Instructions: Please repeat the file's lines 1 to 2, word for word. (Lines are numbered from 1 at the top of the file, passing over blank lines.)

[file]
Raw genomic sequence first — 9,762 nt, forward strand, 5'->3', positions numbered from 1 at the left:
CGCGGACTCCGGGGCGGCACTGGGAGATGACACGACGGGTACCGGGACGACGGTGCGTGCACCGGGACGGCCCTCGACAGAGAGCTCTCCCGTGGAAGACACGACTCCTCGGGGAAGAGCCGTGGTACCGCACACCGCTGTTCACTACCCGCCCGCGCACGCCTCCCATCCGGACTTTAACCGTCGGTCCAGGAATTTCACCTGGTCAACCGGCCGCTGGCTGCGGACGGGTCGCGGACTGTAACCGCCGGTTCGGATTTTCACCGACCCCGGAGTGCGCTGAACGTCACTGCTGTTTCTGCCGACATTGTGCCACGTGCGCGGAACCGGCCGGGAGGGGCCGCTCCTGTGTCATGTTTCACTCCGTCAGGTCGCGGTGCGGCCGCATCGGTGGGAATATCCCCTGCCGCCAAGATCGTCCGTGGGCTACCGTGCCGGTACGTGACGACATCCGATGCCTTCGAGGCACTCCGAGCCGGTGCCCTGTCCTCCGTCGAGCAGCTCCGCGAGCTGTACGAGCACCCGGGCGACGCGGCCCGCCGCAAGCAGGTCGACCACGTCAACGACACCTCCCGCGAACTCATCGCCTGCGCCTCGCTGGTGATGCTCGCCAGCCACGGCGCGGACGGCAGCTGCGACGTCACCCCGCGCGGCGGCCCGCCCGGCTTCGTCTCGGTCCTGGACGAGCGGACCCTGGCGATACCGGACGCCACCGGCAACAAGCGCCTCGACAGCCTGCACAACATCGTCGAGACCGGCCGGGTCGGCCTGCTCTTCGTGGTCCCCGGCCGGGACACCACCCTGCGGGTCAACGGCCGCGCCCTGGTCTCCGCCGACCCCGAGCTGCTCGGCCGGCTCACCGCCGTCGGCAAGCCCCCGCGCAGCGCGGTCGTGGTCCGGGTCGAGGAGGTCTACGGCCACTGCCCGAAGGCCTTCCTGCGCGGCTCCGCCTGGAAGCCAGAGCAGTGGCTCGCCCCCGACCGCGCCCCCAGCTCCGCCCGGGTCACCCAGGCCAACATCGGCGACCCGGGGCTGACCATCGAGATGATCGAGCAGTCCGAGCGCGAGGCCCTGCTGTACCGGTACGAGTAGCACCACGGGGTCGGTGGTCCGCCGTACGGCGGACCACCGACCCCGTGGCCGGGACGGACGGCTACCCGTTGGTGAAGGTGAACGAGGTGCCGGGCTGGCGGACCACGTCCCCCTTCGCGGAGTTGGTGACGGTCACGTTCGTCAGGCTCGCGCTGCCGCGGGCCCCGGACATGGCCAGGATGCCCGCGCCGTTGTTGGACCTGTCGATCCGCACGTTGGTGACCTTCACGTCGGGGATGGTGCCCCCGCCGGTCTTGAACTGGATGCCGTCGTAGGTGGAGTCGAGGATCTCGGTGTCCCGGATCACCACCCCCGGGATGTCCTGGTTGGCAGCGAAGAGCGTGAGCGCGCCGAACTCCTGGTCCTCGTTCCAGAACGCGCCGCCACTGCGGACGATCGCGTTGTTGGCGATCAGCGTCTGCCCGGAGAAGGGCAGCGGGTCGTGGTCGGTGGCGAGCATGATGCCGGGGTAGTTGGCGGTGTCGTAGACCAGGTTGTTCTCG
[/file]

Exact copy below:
Raw genomic sequence first — 9,762 nt, forward strand, 5'->3', positions numbered from 1 at the left:
CGCGGACTCCGGGGCGGCACTGGGAGATGACACGACGGGTACCGGGACGACGGTGCGTGCACCGGGACGGCCCTCGACAGAGAGCTCTCCCGTGGAAGACACGACTCCTCGGGGAAGAGCCGTGGTACCGCACACCGCTGTTCACTACCCGCCCGCGCACGCCTCCCATCCGGACTTTAACCGTCGGTCCAGGAATTTCACCTGGTCAACCGGCCGCTGGCTGCGGACGGGTCGCGGACTGTAACCGCCGGTTCGGATTTTCACCGACCCCGGAGTGCGCTGAACGTCACTGCTGTTTCTGCCGACATTGTGCCACGTGCGCGGAACCGGCCGGGAGGGGCCGCTCCTGTGTCATGTTTCACTCCGTCAGGTCGCGGTGCGGCCGCATCGGTGGGAATATCCCCTGCCGCCAAGATCGTCCGTGGGCTACCGTGCCGGTACGTGACGACATCCGATGCCTTCGAGGCACTCCGAGCCGGTGCCCTGTCCTCCGTCGAGCAGCTCCGCGAGCTGTACGAGCACCCGGGCGACGCGGCCCGCCGCAAGCAGGTCGACCACGTCAACGACACCTCCCGCGAACTCATCGCCTGCGCCTCGCTGGTGATGCTCGCCAGCCACGGCGCGGACGGCAGCTGCGACGTCACCCCGCGCGGCGGCCCGCCCGGCTTCGTCTCGGTCCTGGACGAGCGGACCCTGGCGATACCGGACGCCACCGGCAACAAGCGCCTCGACAGCCTGCACAACATCGTCGAGACCGGCCGGGTCGGCCTGCTCTTCGTGGTCCCCGGCCGGGACACCACCCTGCGGGTCAACGGCCGCGCCCTGGTCTCCGCCGACCCCGAGCTGCTCGGCCGGCTCACCGCCGTCGGCAAGCCCCCGCGCAGCGCGGTCGTGGTCCGGGTCGAGGAGGTCTACGGCCACTGCCCGAAGGCCTTCCTGCGCGGCTCCGCCTGGAAGCCAGAGCAGTGGCTCGCCCCCGACCGCGCCCCCAGCTCCGCCCGGGTCACCCAGGCCAACATCGGCGACCCGGGGCTGACCATCGAGATGATCGAGCAGTCCGAGCGCGAGGCCCTGCTGTACCGGTACGAGTAGCACCACGGGGTCGGTGGTCCGCCGTACGGCGGACCACCGACCCCGTGGCCGGGACGGACGGCTACCCGTTGGTGAAGGTGAACGAGGTGCCGGGCTGGCGGACCACGTCCCCCTTCGCGGAGTTGGTGACGGTCACGTTCGTCAGGCTCGCGCTGCCGCGGGCCCCGGACATGGCCAGGATGCCCGCGCCGTTGTTGGACCTGTCGATCCGCACGTTGGTGACCTTCACGTCGGGGATGGTGCCCCCGCCGGTCTTGAACTGGATGCCGTCGTAGGTGGAGTCGAGGATCTCGGTGTCCCGGATCACCACCCCCGGGATGTCCTGGTTGGCAGCGAAGAGCGTGAGCGCGCCGAACTCCTGGTCCTCGTTCCAGAACGCGCCGCCACTGCGGACGATCGCGTTGTTGGCGATCAGCGTCTGCCCGGAGAAGGGCAGCGGGTCGTGGTCGGTGGCGAGCATGATGCCGGGGTAGTTGGCGGTGTCGTAGACCAGGTTGTTCTCG